Sunday, June 3, 2012

Killer First Sentences...The Kind I WIsh I'd Write

You all know how much I love to talk about first sentences. I'm at it again, mostly because I've made the first pass through my WIP to change the point of view in about eight chapters, and now I'm doing the fine tuning on the first chapter. This is the deep, deep revision where I have to make final, final decisions about how to write the narrative. My first sentence will lead the way. I need to get it right.

This is the stage of writing when the books piled on the table by my reading chair come in very handy. I start through the stack, reading first sentences, first paragraphs, first pages, and even first chapters. Today the focus is on killer first sentences:

"A library could be a dangerous place."
--------------------The Book of Spies by Gayle Lynds

I'm about half way through The Book of Spies. I like this sentence because I love libraries so much and think of them as safe havens. Dangerous? In what way?

"How weird that you could push open your front door and know in an instant that something was wrong."
--------------------Rumor Has It by Jill Mansell

This one sounds like a great first sentence for a mystery, but the book is actually chick lit. Most likely the "something wrong" is not a dead body, but a romantic or family problem. Still, I'm curious. I'll read on to find out what the "something wrong" is.

"My name is Stephanie Plum and I was born and raised in the Chambersburg section of Trenton, where the top male activities are scarfing pastries and pork rinds and growing love handles."
--------------------To The Nines by Janet Evanovich

I already know how much I enjoy the Stephanie Plum series, so I'd be reading the book even if the first sentence was boring. This is a good one because it sets the location and gives us a hint about Stephanie's attitude.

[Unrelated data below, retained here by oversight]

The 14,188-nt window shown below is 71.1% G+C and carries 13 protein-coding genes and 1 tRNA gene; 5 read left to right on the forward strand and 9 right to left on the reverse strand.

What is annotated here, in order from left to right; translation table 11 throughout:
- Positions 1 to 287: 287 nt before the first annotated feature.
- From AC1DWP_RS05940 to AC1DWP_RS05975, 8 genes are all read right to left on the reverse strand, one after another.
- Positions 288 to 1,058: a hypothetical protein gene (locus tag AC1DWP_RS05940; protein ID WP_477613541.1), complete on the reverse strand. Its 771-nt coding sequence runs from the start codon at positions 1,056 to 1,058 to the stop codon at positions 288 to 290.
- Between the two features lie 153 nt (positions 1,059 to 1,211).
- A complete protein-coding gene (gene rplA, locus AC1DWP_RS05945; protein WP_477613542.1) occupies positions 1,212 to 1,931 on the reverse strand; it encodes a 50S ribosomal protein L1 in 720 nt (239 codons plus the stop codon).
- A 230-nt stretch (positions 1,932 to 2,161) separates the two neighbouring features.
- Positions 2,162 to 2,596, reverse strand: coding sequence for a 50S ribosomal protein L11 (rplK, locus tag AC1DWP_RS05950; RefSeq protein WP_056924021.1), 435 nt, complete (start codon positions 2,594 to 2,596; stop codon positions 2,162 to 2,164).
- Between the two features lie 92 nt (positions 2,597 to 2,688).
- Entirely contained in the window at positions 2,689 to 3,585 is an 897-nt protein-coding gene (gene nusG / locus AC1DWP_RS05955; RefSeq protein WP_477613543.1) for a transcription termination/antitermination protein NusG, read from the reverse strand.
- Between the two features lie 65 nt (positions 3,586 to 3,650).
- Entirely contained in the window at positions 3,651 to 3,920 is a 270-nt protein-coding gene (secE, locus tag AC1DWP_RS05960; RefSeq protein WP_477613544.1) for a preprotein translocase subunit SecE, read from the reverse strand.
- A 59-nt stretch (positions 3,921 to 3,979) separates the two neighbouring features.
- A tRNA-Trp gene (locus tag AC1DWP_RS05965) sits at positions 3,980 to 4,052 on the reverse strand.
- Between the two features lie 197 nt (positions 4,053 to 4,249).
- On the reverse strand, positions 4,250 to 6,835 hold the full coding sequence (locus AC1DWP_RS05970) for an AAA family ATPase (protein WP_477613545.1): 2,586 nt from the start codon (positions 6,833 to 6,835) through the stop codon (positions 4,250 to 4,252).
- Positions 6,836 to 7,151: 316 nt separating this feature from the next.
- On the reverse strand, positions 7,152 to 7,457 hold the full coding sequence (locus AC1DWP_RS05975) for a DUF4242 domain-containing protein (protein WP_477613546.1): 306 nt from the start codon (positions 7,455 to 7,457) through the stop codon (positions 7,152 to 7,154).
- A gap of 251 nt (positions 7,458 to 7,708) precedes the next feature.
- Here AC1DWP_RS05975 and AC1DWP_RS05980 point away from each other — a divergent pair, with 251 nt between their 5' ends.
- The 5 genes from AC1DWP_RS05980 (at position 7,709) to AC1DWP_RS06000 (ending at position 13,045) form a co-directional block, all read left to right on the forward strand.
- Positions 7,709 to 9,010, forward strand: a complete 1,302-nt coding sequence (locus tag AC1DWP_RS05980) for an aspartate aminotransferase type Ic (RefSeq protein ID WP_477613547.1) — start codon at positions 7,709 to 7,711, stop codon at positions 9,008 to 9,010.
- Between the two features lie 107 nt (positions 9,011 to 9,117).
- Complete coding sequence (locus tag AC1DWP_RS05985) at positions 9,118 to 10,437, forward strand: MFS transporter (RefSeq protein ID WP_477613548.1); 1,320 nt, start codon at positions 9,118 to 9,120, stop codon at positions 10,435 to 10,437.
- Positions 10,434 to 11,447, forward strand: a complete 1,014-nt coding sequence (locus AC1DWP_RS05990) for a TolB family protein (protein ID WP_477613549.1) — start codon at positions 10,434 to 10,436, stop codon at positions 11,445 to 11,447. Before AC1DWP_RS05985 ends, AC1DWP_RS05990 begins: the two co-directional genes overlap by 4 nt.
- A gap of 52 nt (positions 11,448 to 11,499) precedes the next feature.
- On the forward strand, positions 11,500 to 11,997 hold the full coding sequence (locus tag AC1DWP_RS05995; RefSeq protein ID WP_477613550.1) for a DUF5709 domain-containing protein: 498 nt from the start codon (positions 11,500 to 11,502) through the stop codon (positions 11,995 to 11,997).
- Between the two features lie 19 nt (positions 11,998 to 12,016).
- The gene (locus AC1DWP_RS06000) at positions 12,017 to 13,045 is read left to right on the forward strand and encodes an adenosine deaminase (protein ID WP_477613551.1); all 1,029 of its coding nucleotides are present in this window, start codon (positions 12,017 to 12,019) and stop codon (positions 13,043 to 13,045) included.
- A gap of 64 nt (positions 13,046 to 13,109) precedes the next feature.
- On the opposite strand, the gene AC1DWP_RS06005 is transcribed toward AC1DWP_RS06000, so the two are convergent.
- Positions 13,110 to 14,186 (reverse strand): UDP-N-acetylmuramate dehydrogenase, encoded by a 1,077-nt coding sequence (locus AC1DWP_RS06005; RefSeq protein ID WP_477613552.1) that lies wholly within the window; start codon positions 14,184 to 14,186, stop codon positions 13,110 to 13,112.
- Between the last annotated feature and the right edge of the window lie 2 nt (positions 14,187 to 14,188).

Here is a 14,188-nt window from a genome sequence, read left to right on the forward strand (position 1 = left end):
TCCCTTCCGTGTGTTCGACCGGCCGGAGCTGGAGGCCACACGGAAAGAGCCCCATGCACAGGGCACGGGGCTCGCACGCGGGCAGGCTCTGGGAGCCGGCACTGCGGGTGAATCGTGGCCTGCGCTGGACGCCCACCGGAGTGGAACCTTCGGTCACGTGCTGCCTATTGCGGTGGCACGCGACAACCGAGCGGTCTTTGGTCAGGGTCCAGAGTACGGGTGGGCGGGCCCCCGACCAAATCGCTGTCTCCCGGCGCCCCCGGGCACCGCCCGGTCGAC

"Miranda didn't hear the sound he made when his face hit the sidewalk."
--------------------City of Dragons by Kelli Stanley

This is a great beginning for a mystery because it immediately raises questions. Who was the guy who hit the sidewalk face first? Was he drunk and just passed out? Did he jump from a window on the tenth floor? Does Miranda know this guy?

First sentences can do a lot of different things, but it helps if they're interesting enough to make the reader want to hurry on to the second sentence, and the third. I'm still working on that part.

This post was first published on this blog on August 6, 2010.


lizy-expat-writer said...

A friend who has just started writing short stories is good at first lines. Much better than I am, but I can't persuade him of that yet. Boosting his confidence is one of my WIPs!

Jemi Fraser said...

First sentences are so important to set the mood and the whole feel for the novel. I'm still working on mine :)

Dean K Miller said...

I revamped my first sentence in my current WIP about a month ago. I still like it, but may have to move it/replace for technical/character reasons to start the book.

I wonder how a story of nothing but first sentences would read?

HMMMM....something to ponder...

Dylan Book Reader said...

I'm just about to start my second draft on a manuscript and I share your same anxiety. These are some killer first sentences. Best of luck to you and your first sentence, and the rest of the book.

John Paul McKinney said...

One of my favorites is 22 lines long!
From Robert Traver's (Anatomy of a Murder)
"Trout Magic":

I fish because I love to; because I love the environs
where trout are found, which are invariably beautiful,
and hate the environs where crowds of people are
found, which are invariably ugly; because of all the
television commercials, cocktail parties, and assorted
social posturing I thus escape; because, in a world
where most men seem to spend their lives doing things
they hate, my fishing is at once an endless source of
delight and an act of small rebellion; because trout do
not lie or cheat and cannot be bought or bribed or
impressed by power, but respond only to quietude and
humility and endless patience; because I suspect that
men are going along this way for the last time, and I for
one don't want to waste the trip; because mercifully
there are no telephones on trout waters; because only
in the woods can I find solitude without loneliness;
because bourbon out of an old tin cup always tastes
better out there; because maybe one day I will catch a
mermaid; and, finally, not because I regard fishing as
being so terribly important but because I suspect that
so many of the other concerns of men are equally
unimportant - and not nearly so much fun.

Alana said...

"His children are falling from the sky." I read this wonderful first sentence just yesterday. It's the first sentence in Hilary Mantel's new title, "Bring up the Bodies," the sequel to "Wolf Hall." Wow. I would love to come up with a sentence like that...first, or otherwise.

Lynn Proctor said...

i may or may not be that great at the first sentences, but i really like to write them :)